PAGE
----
The government has imposed an ad valorem duty of 5 per cent on all imports of pig iron as also semi-finished, flat and long steel products.
The move follows industry demand for a 10 per cent import duty to discourage imports and provide support to falling domestic prices. Steel producers claim that cheaper steel imports have led to sagging sales and a rise in inventories.
''In the wake of the recent fall in the international prices of commodities and with a view to safeguard the interests of domestic producers, government has carried out certain changes in the customs duty rates,'' a government press release said.
The government withdrew the full exemption from customs duty granted earlier on specified iron and steel items such as pig iron, spiegeleisen, semi-finished products, flat products and long products.
Consequently, they will be subject to a basic customs duty of 5 per cent ad valorem, the release said.
Steel Authority of India (SAIL) and JSW have reported a 25-30 per cent fall in sales. This has also forced many producers to cut production by as much.
At present, both iron and steel items like pig iron, semi finished, flat and long steel along with crude soybean oil enjoy complete duty exemption.
Industry experts, however, do not expect the import duty to provide any relief against cheaper imports.
Chinese and Ukrainian steel producers are offering steel at a price of $430-440 a tonne (FOB), which translates to Rs21,300-21,800 a tonne at current rupee-dollar exchange rates. Including clearing and inland freight charges, it may cost around Rs23,300-23,800 a tonne.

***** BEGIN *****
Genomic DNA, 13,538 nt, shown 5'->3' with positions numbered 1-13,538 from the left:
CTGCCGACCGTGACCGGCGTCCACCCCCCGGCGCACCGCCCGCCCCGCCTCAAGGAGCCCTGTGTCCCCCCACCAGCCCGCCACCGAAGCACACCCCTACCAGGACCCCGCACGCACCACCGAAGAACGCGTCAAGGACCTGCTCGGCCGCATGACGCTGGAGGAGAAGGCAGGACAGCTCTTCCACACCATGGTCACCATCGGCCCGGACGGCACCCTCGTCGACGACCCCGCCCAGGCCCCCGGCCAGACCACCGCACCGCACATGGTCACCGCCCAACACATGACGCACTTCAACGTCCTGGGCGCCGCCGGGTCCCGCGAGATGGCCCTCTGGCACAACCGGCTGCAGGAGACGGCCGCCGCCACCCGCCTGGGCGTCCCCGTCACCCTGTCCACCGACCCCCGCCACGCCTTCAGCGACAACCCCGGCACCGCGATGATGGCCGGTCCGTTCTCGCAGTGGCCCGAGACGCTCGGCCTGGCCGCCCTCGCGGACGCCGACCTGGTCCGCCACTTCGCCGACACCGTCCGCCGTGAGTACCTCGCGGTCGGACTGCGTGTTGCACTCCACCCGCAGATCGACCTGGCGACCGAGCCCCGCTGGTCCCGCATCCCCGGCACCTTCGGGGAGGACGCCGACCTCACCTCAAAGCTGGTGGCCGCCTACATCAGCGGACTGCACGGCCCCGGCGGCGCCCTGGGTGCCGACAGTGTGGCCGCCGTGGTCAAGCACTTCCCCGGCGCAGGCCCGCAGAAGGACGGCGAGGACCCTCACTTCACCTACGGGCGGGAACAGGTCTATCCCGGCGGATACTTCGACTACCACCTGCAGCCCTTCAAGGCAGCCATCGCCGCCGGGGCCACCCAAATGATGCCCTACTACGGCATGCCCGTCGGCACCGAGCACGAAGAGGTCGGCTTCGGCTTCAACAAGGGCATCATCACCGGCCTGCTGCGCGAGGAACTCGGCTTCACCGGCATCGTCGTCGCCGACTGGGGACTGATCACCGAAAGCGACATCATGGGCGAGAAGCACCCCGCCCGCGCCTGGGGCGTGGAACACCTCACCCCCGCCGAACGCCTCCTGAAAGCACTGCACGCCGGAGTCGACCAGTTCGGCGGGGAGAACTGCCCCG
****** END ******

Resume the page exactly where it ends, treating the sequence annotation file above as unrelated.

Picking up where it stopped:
A five per cent duty may push this to around 24,300-24,800 a tonne, still far below the domestic prices of Rs34,000 a tonne. This would still leave a imported steel cheaper by around Rs10,000 a tonne.
Domestic steel producers, meanwhile, had taken a price cut of 12-14 per cent, or Rs5,000-5,500 a tonne, earlier this month, to boost sales. However, the situation has not improved so far and producers might have to go for another round of price cut.
The government also extended the time limit for filing refund claims for refund-based service tax exemption schemes on taxable services attributable to exports from 60 days to six months.
It also simplified documentation required for claiming refund in respect of technical testing and analysis service.
The government also lifted customs duty exemption to crude soyabean oil and subjected to a basic customs duty of 20 per cent ad valorem. There is no change in the import duty on refined soyabean oil.
These changes come into effect on the 18 November, a customs notification said.